Based partly on this history, Moody’s Analytics estimates that a new rebate would have about three times as large an effect on growth next year as would making all the 2001 tax cuts permanent.
Yet a rebate still isn’t the best solution, according to the Moody’s analysis or, for that matter, common sense. Some households will surely put their rebate into a savings account or use it to pay down debt.
That is why the ideal solution tries to leverage government dollars with private dollars. The cash-for-clunkers program did precisely this last year, causing a jump in vehicle sales. So did a 2009 tax break for corporate investment, leading to an end-of-year spike in spending.
The tension with such tax cuts is between targeting and simplicity. Targeted ones can avoid showering too much money on households and businesses that were going to spend anyway.
One possibility is an expanded tax credit for new clean energy projects, which is favored by the White House and by at least two Republican senators, Orrin Hatch and Richard Lugar. Another is an expansion of the tax credit for businesses that increase their work force, like the one sponsored by Mr. Hatch and Charles Schumer, the New York Democrat. This time, though, it would not have to be restricted to companies hiring the long-term unemployed.
The disadvantage of these programs is that people have to figure out if they’re eligible and then fill out forms. A simpler approach — but a less targeted one — would temporarily cut the payroll tax, which finances Social Security and Medicare and is paid by both businesses and workers. By suspending the part that applies to businesses for a few months, Washington could lower the cost of keeping or hiring workers.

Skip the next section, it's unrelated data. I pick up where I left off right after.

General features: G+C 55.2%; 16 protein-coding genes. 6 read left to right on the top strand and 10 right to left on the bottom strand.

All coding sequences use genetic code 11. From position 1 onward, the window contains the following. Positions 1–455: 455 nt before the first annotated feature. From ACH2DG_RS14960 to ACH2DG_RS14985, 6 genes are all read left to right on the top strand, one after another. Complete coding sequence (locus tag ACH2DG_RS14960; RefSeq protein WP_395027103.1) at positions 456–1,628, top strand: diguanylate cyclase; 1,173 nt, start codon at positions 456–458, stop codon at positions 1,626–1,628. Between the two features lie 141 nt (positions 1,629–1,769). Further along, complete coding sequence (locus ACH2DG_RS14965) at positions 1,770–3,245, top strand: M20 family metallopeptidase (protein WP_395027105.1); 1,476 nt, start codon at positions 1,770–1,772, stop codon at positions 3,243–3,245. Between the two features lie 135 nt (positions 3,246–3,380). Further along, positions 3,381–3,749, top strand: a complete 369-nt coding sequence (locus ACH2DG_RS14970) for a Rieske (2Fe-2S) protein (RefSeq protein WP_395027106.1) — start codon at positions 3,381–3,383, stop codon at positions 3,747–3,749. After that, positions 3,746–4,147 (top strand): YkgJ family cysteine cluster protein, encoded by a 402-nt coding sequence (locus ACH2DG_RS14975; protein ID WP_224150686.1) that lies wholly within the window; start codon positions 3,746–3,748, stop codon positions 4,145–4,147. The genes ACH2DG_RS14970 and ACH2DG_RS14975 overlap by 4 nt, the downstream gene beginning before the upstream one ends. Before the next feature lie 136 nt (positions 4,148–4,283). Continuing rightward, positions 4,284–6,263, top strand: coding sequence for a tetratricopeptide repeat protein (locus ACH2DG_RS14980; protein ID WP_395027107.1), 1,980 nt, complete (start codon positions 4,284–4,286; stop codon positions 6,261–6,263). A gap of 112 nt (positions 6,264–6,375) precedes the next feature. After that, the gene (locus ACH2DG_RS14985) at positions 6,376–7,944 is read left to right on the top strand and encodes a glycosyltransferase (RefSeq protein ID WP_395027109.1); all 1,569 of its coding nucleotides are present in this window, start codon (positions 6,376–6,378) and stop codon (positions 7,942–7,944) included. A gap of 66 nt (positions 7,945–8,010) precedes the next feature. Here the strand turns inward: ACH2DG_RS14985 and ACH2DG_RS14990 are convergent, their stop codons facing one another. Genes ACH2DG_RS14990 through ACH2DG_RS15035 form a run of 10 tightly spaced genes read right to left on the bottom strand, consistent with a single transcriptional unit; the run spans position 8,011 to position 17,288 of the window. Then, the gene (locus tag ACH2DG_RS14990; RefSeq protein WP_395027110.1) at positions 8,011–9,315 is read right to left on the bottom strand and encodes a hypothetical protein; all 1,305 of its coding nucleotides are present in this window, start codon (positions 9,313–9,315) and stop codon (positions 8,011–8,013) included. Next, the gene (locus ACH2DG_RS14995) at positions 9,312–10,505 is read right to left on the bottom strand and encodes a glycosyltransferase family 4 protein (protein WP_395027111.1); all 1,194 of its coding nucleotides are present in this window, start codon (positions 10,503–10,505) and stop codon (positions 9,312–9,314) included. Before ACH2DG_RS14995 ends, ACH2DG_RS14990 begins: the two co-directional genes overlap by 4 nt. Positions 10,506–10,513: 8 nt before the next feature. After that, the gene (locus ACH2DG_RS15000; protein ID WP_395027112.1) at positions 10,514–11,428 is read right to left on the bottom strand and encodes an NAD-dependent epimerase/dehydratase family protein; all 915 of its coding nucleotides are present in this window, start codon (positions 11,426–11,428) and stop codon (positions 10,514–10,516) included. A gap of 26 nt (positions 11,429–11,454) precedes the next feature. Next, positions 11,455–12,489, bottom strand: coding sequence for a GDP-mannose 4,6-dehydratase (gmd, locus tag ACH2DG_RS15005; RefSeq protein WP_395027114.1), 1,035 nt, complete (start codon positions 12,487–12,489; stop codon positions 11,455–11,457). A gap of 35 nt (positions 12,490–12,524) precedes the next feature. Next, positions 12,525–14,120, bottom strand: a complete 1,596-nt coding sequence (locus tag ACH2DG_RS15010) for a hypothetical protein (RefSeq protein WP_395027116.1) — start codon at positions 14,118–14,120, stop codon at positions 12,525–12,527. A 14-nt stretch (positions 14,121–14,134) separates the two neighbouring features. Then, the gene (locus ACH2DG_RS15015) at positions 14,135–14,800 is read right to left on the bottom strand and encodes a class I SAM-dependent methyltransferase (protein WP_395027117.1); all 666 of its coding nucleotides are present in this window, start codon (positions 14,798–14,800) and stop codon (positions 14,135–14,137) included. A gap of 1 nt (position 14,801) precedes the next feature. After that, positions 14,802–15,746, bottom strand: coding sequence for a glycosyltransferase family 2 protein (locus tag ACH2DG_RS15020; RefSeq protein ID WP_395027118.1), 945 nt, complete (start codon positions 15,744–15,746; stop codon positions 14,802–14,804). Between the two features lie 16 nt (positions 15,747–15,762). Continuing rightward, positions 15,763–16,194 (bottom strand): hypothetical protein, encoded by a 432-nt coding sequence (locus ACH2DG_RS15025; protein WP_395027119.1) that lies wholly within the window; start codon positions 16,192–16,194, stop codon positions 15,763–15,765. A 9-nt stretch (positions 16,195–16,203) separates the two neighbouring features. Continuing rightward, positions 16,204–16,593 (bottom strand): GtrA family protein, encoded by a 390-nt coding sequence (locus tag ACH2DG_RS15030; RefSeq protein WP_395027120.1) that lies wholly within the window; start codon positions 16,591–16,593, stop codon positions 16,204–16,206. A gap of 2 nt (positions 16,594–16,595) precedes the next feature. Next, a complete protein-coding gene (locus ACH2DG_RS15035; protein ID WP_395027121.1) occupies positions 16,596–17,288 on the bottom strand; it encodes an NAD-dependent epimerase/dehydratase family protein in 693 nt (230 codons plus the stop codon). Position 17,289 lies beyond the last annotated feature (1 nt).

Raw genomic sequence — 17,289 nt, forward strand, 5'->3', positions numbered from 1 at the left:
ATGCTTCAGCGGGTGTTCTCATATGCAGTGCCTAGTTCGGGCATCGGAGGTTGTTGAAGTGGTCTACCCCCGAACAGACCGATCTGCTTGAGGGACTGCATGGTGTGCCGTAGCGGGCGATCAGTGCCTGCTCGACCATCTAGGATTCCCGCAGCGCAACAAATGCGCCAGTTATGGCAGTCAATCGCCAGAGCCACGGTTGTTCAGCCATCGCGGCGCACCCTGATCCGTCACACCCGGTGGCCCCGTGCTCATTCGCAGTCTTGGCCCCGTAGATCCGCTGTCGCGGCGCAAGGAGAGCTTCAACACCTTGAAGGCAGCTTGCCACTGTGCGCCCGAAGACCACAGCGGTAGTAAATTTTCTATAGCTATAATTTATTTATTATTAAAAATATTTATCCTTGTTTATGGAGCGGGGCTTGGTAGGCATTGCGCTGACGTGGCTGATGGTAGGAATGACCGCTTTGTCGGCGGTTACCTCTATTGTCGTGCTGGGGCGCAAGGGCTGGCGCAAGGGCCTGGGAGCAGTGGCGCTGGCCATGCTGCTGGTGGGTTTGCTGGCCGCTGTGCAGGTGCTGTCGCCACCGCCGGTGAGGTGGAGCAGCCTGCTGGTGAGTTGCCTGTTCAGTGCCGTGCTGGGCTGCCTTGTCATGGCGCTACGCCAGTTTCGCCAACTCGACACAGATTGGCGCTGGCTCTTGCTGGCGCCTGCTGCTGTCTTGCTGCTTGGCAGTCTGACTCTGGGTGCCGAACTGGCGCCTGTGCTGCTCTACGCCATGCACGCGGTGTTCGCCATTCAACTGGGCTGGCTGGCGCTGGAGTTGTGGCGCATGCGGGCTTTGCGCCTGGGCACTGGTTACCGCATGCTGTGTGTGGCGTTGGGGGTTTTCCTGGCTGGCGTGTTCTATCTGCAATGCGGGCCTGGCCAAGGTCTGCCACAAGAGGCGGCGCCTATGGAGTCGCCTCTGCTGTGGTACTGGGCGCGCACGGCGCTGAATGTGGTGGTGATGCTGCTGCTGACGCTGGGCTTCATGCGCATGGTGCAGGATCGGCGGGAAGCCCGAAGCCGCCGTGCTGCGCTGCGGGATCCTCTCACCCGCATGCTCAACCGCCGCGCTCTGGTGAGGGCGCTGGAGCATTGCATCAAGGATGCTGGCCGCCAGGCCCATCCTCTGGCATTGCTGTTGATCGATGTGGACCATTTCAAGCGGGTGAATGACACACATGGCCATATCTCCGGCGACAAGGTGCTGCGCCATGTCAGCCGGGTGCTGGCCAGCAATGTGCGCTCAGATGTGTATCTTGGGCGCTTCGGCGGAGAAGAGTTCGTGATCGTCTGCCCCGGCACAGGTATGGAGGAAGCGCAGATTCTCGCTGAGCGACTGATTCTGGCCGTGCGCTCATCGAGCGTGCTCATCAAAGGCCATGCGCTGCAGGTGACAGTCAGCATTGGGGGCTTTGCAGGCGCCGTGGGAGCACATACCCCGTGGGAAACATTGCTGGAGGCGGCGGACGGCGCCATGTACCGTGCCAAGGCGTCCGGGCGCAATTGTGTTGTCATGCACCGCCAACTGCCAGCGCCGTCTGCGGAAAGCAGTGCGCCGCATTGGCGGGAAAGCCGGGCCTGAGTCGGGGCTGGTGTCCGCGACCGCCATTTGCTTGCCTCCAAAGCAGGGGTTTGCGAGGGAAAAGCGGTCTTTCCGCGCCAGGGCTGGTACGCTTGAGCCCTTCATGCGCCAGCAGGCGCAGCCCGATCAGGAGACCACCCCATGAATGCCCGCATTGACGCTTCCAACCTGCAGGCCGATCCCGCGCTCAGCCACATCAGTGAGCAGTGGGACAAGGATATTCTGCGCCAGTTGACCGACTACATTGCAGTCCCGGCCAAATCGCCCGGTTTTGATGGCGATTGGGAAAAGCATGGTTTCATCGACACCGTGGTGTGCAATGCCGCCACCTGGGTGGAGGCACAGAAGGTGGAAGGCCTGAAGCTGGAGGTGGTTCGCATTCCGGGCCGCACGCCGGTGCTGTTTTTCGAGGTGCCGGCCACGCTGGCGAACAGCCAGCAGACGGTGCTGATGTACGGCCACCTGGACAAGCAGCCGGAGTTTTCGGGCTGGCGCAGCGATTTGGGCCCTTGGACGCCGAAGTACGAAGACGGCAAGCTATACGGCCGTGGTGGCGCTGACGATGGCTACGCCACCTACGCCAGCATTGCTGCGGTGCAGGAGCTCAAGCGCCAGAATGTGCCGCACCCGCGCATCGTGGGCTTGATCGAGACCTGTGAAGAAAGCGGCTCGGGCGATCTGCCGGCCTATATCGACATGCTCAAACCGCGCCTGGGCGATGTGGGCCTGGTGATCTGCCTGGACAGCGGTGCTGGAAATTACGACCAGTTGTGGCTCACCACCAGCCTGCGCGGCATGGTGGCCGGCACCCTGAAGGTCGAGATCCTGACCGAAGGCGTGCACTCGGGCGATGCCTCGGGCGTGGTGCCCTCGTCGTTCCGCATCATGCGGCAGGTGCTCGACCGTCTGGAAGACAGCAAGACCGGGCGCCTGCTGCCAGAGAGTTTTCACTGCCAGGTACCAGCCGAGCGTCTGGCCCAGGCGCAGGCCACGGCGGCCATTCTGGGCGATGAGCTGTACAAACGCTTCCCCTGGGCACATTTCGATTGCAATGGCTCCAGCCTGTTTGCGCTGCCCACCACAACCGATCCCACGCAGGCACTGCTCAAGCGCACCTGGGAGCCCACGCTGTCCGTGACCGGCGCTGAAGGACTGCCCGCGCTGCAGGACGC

Either way, a couple of tax cuts along these lines could make good additions to a bill extending the Bush tax cuts for households making less than $250,000 a year. Economically, the extra cuts would have a bigger impact than an extension of all the Bush cuts. Politically, this kind of bill would force opponents to explain why they instead wanted smaller tax cuts for middle-class families and businesses and a bigger one for the affluent.
Of course, no temporary tax cut will solve the economy’s long-run problems. That’s a harder project, one that involves upgrading the skills of the work force, slowing the growth of health costs, reducing the deficit, lifting exports, restarting healthy wage growth and, yes, simplifying the tax code.
But we won’t make any of those tasks easier by falling into a double-dip recession or enduring months more of halting growth. The aftermath of a financial crisis is usually difficult. It’s not yet time to declare victory.